Nov. 14 (Bloomberg) -- Crude rose for the first time in three days on speculation that Japan may pursue more aggressive monetary easing, potentially adding to fuel demand.
Futures rose as much as 0.7 percent before paring gains, with the Standard & Poor’s GSCI Index of commodities advancing for the first time in three days. Japan’s Prime Minister Yoshihiko Noda said he is willing to dissolve parliament on Nov. 16, pushing the yen lower as investors speculated that the central bank would add stimulus to revive the economy. U.S. inventories probably climbed last week to the highest in more than three months, according to a Bloomberg survey before a government report tomorrow. U.S. equity futures rose.
“Crude oil prices are edging higher so far today, within their recent range, partly buoyed by some technical speculative buying as weakness creeps into the dollar,” Myrto Sokou, an analyst in London at Sucden Financial Ltd., said in a note.
Crude for December delivery climbed to a high of $86 a barrel and was at $85.52 a barrel, up 14 cents, in electronic trading on the New York Mercantile Exchange at 8:26 a.m. local time. The contract declined 19 cents to $85.38 yesterday, the lowest close since Nov. 8. Prices lost 13 percent this year.
Brent oil for December settlement, which expires tomorrow, was up 28 cents at $108.54 a barrel on the London-based ICE Futures Europe exchange. The more actively traded January contract gained 28 cents to $107.62. The European benchmark crude was at a premium of $23.06 to New York futures. The spread narrowed yesterday for the first time in three days to $22.88.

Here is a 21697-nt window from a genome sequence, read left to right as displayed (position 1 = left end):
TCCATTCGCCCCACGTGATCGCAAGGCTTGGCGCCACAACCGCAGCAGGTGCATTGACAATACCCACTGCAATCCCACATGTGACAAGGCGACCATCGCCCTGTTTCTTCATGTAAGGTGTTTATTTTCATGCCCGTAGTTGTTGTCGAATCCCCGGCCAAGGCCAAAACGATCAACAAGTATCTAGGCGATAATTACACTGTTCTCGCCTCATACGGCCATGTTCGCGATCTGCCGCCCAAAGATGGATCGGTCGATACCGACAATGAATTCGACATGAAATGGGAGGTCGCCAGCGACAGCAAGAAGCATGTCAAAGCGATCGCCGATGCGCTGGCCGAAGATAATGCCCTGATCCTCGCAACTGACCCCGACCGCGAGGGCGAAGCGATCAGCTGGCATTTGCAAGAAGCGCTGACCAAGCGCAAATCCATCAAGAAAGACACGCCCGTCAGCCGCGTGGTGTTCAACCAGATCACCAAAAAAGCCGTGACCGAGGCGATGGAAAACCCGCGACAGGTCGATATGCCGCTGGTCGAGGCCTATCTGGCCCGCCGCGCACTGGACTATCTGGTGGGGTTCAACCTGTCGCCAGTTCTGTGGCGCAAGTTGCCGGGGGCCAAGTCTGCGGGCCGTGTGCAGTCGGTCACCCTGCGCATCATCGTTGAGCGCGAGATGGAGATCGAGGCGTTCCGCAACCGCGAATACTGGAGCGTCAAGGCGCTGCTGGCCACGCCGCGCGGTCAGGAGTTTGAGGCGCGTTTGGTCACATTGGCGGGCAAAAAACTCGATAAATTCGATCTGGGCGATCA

Brent will trade in a range of $105 to $115 a barrel through the end of this year. Gordon Kwan, the head of regional energy research for Mirae Asset Securities Ltd. in Hong Kong, said in a report today.
The day’s upward price trend “looks like it’s stock-market related,” Ole Hansen, the head of commodity strategy at Saxo Bank A/S in Copenhagen, said by telephone “There’s a feeling creeping in that the worst is over for equities.”
The Organization of Petroleum Exporting Countries is unlikely to cut production when it meets in Vienna on Dec. 12, Secretary-General Abdalla El-Badri said in an interview in London yesterday. The 12-member group, which pumps about 40 percent of the world’s oil, has an output ceiling of 30 million barrels a day.
U.S. crude stockpiles probably increased 2.5 million barrels last week to the highest level since July 20, according to the median estimate of nine analysts surveyed by Bloomberg News before the Energy Department report. The country is the world’s largest oil consumer.
Gasoline stockpiles fell 500,000 barrels, the survey showed. Distillate-fuel inventories, including heating oil and diesel, are expected to have declined 900,000 barrels.
The Energy Department in Washington is releasing supply data a day late because of the Veterans Day holiday on Nov. 12. The industry-funded American Petroleum Institute will publish its stockpile report today.
U.S. gasoline demand decreased 0.8 percent last week to the lowest level since March as Hurricane Sandy disrupted travel and supplies on the East Coast for a second week, according to MasterCard Inc.’s SpendingPulse report.
Drivers bought 8.39 million barrels a day of the motor fuel in the week ended Nov. 9, the second-biggest payments network company said yesterday in its SpendingPulse report